International Intellectual Property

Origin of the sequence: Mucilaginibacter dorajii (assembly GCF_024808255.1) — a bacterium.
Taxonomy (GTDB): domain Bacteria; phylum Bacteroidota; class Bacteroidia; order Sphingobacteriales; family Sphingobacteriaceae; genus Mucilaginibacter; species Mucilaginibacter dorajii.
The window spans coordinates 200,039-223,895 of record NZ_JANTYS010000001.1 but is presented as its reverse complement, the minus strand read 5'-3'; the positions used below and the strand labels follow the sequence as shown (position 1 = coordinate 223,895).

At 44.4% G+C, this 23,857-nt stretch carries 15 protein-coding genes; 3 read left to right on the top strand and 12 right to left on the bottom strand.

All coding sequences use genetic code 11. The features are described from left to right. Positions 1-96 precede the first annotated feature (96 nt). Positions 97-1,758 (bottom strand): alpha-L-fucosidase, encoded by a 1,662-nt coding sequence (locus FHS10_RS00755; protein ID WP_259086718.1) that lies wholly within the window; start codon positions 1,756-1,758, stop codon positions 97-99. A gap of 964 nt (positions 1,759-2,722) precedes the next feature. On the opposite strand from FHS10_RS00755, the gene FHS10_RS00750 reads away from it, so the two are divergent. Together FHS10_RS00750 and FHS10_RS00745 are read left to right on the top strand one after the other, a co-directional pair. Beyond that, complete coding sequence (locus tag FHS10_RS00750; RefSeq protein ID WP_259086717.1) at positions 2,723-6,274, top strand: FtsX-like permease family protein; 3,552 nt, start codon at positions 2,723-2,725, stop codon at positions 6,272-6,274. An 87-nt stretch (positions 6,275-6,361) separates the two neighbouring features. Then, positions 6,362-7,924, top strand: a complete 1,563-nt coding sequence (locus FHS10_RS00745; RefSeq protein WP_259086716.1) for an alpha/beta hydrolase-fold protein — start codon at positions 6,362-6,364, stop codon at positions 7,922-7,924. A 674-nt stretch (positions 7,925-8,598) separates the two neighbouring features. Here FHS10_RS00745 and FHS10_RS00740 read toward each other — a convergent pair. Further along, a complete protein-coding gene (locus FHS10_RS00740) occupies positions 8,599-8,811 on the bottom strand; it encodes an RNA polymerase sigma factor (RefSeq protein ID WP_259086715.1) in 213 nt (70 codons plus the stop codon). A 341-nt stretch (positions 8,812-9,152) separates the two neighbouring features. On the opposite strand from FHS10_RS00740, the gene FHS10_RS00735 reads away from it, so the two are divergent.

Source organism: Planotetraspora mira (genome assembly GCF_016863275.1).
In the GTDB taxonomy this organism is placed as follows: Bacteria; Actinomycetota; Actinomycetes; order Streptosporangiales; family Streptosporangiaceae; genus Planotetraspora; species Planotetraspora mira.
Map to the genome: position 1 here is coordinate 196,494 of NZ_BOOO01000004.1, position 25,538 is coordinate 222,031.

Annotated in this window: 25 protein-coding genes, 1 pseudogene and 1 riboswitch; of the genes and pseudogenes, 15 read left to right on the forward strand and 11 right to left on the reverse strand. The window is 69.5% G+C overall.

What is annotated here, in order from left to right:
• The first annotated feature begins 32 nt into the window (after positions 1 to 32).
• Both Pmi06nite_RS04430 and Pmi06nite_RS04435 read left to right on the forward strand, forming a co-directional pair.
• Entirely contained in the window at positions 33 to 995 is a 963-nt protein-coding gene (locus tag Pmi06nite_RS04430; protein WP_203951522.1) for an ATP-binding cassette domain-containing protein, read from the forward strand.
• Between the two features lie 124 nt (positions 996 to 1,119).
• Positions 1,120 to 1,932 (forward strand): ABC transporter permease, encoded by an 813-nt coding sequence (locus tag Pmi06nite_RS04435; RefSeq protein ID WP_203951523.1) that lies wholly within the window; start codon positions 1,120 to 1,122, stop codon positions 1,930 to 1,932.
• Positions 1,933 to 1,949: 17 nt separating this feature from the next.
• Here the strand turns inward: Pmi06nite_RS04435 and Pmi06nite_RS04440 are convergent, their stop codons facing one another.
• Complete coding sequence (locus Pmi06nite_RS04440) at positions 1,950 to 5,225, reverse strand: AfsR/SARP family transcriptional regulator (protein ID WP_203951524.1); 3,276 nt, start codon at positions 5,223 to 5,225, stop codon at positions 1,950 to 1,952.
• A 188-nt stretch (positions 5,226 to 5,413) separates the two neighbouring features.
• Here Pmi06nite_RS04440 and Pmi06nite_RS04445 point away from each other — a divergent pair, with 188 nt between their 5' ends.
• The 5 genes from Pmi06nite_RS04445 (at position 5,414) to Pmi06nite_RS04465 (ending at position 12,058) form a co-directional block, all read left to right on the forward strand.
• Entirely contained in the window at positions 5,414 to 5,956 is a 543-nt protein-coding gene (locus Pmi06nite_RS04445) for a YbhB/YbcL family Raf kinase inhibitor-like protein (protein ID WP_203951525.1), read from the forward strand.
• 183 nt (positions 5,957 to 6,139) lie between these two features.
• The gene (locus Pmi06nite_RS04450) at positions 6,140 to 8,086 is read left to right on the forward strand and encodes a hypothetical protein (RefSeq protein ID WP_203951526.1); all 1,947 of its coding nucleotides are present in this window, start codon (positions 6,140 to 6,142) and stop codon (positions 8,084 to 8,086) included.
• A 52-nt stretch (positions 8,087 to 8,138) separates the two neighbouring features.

International law is increasingly important to domestic lawyers every day. This is as true in intellectual property as in any field. Regulation of intellectual property is a cornerstone in the globalization of modern trade and commerce. In order to harmonize intellectual property laws, more and more countries sign up to multilateral agreements regulating these laws. However, jurisdictional differences still exist and affect this process. This course examines international agreements and comparative laws on intellectual property and ways in which the intellectual property laws of the United States relate to those of other nations. Topics will include securing and enforcing rights in trademarks, copyrights and patents under international regimes and in various jurisdictions, and the interplay between intellectual property, international trade and culture, and Internet-related issues. The course is designed to afford students who intend to practice in IP an acquaintance with key international IP principles and policy issues. The course will impart understanding in these areas using materials such as treaties, cases and commentary. The course will treat international and European intellectual property separately, and will focus on the major international systems related to each substantive IP area. The course is open to all students but it is helpful if students have completed or are enrolled in an IP survey course, or to LLMs with some intellectual property experience. LIMITED WRITING REQUIREMENT OPTION: A final exam will be offered in the course, but as an alternative, a limited number of students may be permitted to satisfy the upper-class writing requirement with the approval of the Associate Dean for Academic Affairs. ENROLLMENT LIMIT: 16 students.